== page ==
Bright Light Bright Light
(Self Raising Records)
Brit-turned-New Yorker Rod Thomas has been something of a guilty pleasure among indie scene kids. His music—filled with grandiose lyrical sentiments backed by electro-pop bursts—sounds as if it was lifted from an 80s movie.
It was catchy enough to make a fan of Elton John, who appears on three tracks on Bright Light’s third album, Choreography, an apt description for a record influenced by Flashdance and Footloose. Songs like “Into the Night” and the Elton-backed single “All in the Name” seem custom crafted to get even the shyest club-goer moving. Yet it’s
the ballads that really show Thomas’ talents. “Kiss for Kiss” is a sexy, behind-closed-doors jam, while the highly memorable “Little Bit” is a love song that mixes “Careless Whisper”-type sax playing with a synth heavy chorus. Bring your Flashdance moves when Bright Light plays Rough Trade NYC in Brooklyn on Sept 9.
I’m Alone, No You’re Not
California has its “sunshine pop” and Seattle is the birthplace of grunge, but what about that forgotten land in between? If there ever were such a thing as the “Oregon sound,” the ladies in Joseph embody it. The Portland-based band is comprised of three sisters and named after the mountain town where their grandparents lived. On their 2014 debut, Native Dreamer Kin, they deftly mixed what they called their “genetically perfected harmonies” with pristine, acoustic folk-pop. The recently released I’m Alone, No You’re Not capitalizes on that promise with some added heft in songs like “Canyon” and the anthemic single “White Flag.” It’s more than worth it to see them open for the equally talented singer/ songwriter James Bay at Radio City Music Hall on Sept 30, but they’ll also be back for a headlining gig on Oct 21 at the Bowery Ballroom on Manhattan’s Lower East Side.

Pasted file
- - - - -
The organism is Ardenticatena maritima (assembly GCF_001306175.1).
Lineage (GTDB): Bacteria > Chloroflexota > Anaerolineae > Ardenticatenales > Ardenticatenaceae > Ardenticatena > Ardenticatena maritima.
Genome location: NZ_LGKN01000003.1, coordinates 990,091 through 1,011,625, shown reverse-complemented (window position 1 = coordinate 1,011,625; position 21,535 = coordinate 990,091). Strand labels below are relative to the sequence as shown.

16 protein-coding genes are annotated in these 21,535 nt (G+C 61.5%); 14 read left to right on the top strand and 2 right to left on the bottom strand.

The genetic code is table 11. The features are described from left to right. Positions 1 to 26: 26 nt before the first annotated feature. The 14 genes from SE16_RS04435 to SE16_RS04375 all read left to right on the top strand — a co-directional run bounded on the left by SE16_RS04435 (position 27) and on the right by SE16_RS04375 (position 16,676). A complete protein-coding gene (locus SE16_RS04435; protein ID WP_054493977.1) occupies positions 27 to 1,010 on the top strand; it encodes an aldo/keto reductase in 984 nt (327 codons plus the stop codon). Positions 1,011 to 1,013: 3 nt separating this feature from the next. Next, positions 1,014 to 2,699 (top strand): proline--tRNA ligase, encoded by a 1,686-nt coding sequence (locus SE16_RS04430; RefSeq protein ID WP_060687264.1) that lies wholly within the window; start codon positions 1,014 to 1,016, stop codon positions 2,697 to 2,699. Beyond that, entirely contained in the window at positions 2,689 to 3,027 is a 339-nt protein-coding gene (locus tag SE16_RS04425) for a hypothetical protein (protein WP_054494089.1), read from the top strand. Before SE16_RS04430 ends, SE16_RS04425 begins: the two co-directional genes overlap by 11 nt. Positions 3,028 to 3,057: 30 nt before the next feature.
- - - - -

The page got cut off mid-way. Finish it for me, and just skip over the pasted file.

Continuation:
If Bjork and Sia have proven anything, it’s that an artist can follow their creative instincts and still find commercial success. Jenny Hval should be no exception. The Norwegian singer has already developed a loyal fan base that flocks to her experimental live shows for her operatic voice and avant-garde orchestration. This creative artistry is on full display on Apocalypse, girl, Hval’s third album under her real name (she released two others under an alias). The record is a cathartic statement from an artist at an existential crossroads. “That Battle is Over,” “Sabbath” and “Heaven” are poetic, highly-cerebral songs that reward listeners if given the proper time and attention. And that’s the point: Hval wants her music to burrow into a listener’s skin and stay with them forever. Expect the same kind of stark intimacy at her Sept 30 show at Le Poisson Rouge in the Greenwich Village.